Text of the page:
I'm late to this one. I hope I have something relevant to add.
Up here in the wilds, as I mentioned in my last post, time goes backwards. Because internet is suboptimal and costs, it's better (if damned inconvenient) to get news the old-fashioned way: through TV (remember TV news?), the radio, and the newspapers, none of which can be procured without, at minimum, a 25 minute drive. 
This resurrects, of necessity, a need to deep-read. When the paper in front of you represents that much effort to get a hold of, it seems only fitting to devote like mental attention to it.
In doing so, I have noted that more than one week on, the coverage of the Pulse massacre in Orlando has split into predictable, contradictory narratives. The terrorist/gunman was clearly motivated by Islamism/internalized homophobia to commit an atrocity which wouldn't have happened if Pulse hadn't gleefully advertised itself as a "gun-free zone"/ people previously investigated by the FBI (twi…

Heading North

Longtime readers of the Breadbin will know what "Up North" means to me.

My dad's place, between Parry Sound and Sudbury on the Magnetawan River, is seven kinds of heaven on earth. It's criminal how little I get up there. A four hour drive is a nontrivial issue when you don't drive at all. My job has intervened as well: I had to wait a year for vacation time.

And, as always seems to be the case, I've bloody well earned this vacation.  The past week has been just awful: inventory, late trucks, short-staffed, and on Monday night the most spectacular incident in a retail career full of them: a skid of chilled juice approximately eight feet tall and leaning ominously collapsed out on the sales floor. It was a close call: I took a single step forward thinking I could avert the inevitable, when the inevitable asserted itself with shocking speed. Half a foot closer or half a second later and I shudder to think what might have happened to me. Not that anyone there wou…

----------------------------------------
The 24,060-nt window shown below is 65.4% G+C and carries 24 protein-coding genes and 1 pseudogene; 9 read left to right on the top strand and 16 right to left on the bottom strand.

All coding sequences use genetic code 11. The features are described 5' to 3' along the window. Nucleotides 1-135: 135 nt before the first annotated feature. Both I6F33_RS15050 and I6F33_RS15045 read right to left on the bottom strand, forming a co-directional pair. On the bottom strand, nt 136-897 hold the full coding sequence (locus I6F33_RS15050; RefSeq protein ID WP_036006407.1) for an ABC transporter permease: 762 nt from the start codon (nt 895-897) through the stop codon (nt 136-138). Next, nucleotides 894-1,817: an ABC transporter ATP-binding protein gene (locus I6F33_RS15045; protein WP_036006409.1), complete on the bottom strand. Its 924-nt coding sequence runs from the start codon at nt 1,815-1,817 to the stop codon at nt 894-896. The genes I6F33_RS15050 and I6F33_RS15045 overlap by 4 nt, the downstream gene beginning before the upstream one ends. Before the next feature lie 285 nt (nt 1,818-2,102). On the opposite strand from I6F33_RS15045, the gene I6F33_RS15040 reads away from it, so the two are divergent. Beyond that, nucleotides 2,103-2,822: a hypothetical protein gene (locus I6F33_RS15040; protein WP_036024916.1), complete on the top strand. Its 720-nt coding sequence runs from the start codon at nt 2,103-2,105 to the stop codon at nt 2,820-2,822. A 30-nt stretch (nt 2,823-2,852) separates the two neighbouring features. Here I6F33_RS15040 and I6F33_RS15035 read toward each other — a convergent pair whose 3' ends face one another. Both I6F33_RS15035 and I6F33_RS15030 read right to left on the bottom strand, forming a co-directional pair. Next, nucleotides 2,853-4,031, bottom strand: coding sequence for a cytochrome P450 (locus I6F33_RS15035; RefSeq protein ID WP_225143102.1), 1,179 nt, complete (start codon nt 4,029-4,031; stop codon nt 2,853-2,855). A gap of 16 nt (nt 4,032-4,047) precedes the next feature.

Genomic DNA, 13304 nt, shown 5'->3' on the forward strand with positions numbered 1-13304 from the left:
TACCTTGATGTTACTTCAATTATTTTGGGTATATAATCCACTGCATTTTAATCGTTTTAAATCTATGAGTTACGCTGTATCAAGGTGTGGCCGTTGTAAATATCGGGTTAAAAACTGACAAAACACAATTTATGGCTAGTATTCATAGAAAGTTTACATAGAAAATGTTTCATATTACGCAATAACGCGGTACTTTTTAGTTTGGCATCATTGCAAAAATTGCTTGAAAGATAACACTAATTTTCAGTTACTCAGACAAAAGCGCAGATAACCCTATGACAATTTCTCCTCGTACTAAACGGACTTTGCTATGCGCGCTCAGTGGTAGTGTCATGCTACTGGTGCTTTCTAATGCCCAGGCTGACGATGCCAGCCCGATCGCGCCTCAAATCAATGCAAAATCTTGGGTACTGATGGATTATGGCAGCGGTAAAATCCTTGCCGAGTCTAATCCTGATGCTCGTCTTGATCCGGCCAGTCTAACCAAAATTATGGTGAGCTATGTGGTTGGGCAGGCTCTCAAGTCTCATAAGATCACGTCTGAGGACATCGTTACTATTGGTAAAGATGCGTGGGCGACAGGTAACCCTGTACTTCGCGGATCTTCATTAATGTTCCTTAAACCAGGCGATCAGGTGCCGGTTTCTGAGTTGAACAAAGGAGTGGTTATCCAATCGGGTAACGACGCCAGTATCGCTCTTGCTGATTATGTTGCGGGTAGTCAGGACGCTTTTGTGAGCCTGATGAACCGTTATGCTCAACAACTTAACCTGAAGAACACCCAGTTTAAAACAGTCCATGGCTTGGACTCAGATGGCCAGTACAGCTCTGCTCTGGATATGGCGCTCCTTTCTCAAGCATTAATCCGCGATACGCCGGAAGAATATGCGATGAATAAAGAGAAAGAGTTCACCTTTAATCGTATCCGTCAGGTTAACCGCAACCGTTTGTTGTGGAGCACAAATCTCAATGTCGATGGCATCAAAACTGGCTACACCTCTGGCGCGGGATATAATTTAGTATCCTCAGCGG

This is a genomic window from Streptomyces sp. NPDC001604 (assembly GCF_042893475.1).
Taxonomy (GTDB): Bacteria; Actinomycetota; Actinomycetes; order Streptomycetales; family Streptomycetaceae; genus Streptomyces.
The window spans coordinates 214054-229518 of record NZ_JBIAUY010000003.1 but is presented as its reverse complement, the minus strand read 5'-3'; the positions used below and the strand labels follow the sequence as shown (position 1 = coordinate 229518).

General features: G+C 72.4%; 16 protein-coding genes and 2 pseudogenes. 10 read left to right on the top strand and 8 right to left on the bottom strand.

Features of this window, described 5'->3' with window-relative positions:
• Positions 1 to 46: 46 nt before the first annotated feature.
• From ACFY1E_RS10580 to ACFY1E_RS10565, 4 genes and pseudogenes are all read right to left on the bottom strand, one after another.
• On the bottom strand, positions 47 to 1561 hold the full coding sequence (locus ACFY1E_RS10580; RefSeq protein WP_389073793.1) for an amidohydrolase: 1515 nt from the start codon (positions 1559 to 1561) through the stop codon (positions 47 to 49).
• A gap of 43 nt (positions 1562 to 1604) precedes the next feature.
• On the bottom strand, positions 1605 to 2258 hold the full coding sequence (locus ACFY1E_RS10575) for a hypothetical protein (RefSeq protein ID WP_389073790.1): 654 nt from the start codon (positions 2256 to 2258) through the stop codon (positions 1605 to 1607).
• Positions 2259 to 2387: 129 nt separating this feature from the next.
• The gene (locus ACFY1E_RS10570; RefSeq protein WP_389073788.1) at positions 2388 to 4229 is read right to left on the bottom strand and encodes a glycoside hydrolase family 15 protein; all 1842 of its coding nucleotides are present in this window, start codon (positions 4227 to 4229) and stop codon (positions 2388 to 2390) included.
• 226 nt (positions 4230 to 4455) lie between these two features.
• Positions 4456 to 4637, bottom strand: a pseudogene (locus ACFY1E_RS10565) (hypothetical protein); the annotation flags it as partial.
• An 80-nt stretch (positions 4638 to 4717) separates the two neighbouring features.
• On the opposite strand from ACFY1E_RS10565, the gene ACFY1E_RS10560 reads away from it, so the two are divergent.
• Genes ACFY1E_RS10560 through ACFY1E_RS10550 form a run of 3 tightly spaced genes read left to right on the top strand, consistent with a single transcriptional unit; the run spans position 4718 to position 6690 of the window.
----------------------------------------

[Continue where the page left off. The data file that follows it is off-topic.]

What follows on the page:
My Mom, My PIano, and Me

Today marks my Mom's 68th birthday...I wish she were around here to celebrate it. I mean, she's still "around"...I've felt her, all around me, after all, suffusing my entire environment with the love and support she was famous for. But the part of her that I could hug...the part of her that could speak, and hear...that part's not anywhere I can quite reach. And I miss it. I miss her.

Today is also the day I'm expecting to receive a piano, ordered from Costco.ca yesterday morning:


This is only fitting, since my mom got me my first piano, and found money for lessons, and encouraged me to play every chance I got.

In fact, my Mom is in large part responsible for my love of music in the first place.

She had a lovely singing voice she rarely let loose, and she played clarinet, once upon a time. It wasn't as if Mom was prodigally gifted, musically. Nonetheless, in a very real way, Mom was music. Her heartbeat was the first rhythm I ever heard; her voice the …

A Joyous Week

I have had quite the week. A week filled with joys large and small, tinged by occasional wisps of pure wistfulness. A week in which I learned some more about myself and some more about others. And I experienced several emotions that begged for reflection I couldn't properly give them, for reasons that will become clear.

Let's see. I had a first date...not just a first date but my first date in the context of life as I'm finally living it. I had several social outings, some of them long-planned, others deliriously spur-of-the-moment. I had nighttime talks with friends old and new. And of course the needed balancing of that consuming relationship I talked about a couple of posts ago.

(Two months with no contact, yeah, like that was going to happen. That lasted two hours. Maybe.)

You want details on that date?  Here they are: it was a qualified success, by which I mean there will be further interaction.  The connection was primarily intellectual, at least on my part; frankly,…

Going Moldy....